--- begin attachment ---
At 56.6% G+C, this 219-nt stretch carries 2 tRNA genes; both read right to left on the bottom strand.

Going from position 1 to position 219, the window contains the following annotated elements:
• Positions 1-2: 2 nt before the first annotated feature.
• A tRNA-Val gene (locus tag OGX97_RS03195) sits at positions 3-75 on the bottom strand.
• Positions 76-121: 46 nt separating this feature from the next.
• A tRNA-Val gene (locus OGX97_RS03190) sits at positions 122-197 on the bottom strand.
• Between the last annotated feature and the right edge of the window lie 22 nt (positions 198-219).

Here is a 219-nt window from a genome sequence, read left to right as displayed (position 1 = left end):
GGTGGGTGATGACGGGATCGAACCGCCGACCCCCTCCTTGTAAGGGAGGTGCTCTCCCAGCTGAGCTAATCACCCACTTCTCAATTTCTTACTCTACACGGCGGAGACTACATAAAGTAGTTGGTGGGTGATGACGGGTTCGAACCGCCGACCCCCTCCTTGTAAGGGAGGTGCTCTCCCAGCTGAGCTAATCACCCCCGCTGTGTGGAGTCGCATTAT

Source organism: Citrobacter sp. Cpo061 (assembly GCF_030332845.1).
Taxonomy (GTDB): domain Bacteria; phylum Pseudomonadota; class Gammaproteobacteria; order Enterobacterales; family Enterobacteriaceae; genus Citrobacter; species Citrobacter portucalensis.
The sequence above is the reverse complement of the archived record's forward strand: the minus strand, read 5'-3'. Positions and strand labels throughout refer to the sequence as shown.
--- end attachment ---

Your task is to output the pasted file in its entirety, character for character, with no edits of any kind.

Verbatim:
At 56.6% G+C, this 219-nt stretch carries 2 tRNA genes; both read right to left on the bottom strand.

Going from position 1 to position 219, the window contains the following annotated elements:
• Positions 1-2: 2 nt before the first annotated feature.
• A tRNA-Val gene (locus tag OGX97_RS03195) sits at positions 3-75 on the bottom strand.
• Positions 76-121: 46 nt separating this feature from the next.
• A tRNA-Val gene (locus OGX97_RS03190) sits at positions 122-197 on the bottom strand.
• Between the last annotated feature and the right edge of the window lie 22 nt (positions 198-219).

Here is a 219-nt window from a genome sequence, read left to right as displayed (position 1 = left end):
GGTGGGTGATGACGGGATCGAACCGCCGACCCCCTCCTTGTAAGGGAGGTGCTCTCCCAGCTGAGCTAATCACCCACTTCTCAATTTCTTACTCTACACGGCGGAGACTACATAAAGTAGTTGGTGGGTGATGACGGGTTCGAACCGCCGACCCCCTCCTTGTAAGGGAGGTGCTCTCCCAGCTGAGCTAATCACCCCCGCTGTGTGGAGTCGCATTAT

Source organism: Citrobacter sp. Cpo061 (assembly GCF_030332845.1).
Taxonomy (GTDB): domain Bacteria; phylum Pseudomonadota; class Gammaproteobacteria; order Enterobacterales; family Enterobacteriaceae; genus Citrobacter; species Citrobacter portucalensis.
The sequence above is the reverse complement of the archived record's forward strand: the minus strand, read 5'-3'. Positions and strand labels throughout refer to the sequence as shown.